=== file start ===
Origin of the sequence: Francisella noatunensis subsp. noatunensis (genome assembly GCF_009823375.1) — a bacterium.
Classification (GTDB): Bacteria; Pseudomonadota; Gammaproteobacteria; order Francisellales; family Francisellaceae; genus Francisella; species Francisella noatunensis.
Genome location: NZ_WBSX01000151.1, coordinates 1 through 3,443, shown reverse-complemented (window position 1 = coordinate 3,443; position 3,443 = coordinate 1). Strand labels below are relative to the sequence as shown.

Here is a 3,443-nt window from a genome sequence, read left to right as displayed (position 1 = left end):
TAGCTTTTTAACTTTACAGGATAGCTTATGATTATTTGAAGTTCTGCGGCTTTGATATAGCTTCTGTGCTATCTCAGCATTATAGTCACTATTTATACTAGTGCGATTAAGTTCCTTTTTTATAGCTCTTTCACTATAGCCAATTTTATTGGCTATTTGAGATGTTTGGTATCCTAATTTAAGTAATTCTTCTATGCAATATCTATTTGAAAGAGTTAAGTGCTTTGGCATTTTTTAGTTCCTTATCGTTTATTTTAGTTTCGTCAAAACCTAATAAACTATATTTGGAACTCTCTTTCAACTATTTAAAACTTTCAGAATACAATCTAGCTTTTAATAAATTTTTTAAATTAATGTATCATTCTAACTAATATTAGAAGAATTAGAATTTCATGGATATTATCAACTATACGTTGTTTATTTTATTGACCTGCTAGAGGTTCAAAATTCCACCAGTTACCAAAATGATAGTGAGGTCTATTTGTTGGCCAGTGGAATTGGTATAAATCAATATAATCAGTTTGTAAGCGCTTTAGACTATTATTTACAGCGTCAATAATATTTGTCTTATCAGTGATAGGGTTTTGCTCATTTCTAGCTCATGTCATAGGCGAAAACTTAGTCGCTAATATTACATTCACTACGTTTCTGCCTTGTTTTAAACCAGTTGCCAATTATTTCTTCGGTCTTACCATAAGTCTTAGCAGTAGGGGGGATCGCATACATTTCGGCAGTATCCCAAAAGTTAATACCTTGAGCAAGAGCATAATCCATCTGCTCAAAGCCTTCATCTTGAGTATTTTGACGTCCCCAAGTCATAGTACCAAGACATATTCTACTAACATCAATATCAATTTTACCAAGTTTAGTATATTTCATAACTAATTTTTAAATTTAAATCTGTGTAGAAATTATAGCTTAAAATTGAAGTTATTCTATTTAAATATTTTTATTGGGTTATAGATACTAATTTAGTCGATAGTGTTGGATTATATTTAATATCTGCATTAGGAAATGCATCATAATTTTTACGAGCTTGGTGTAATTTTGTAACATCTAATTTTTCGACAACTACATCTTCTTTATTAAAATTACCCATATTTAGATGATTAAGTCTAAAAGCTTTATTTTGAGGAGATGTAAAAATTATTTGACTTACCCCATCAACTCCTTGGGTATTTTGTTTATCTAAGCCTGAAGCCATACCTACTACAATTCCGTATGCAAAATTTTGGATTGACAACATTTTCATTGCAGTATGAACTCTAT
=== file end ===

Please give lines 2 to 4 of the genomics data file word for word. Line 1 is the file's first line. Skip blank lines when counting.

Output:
Classification (GTDB): Bacteria; Pseudomonadota; Gammaproteobacteria; order Francisellales; family Francisellaceae; genus Francisella; species Francisella noatunensis.
Genome location: NZ_WBSX01000151.1, coordinates 1 through 3,443, shown reverse-complemented (window position 1 = coordinate 3,443; position 3,443 = coordinate 1). Strand labels below are relative to the sequence as shown.

Here is a 3,443-nt window from a genome sequence, read left to right as displayed (position 1 = left end):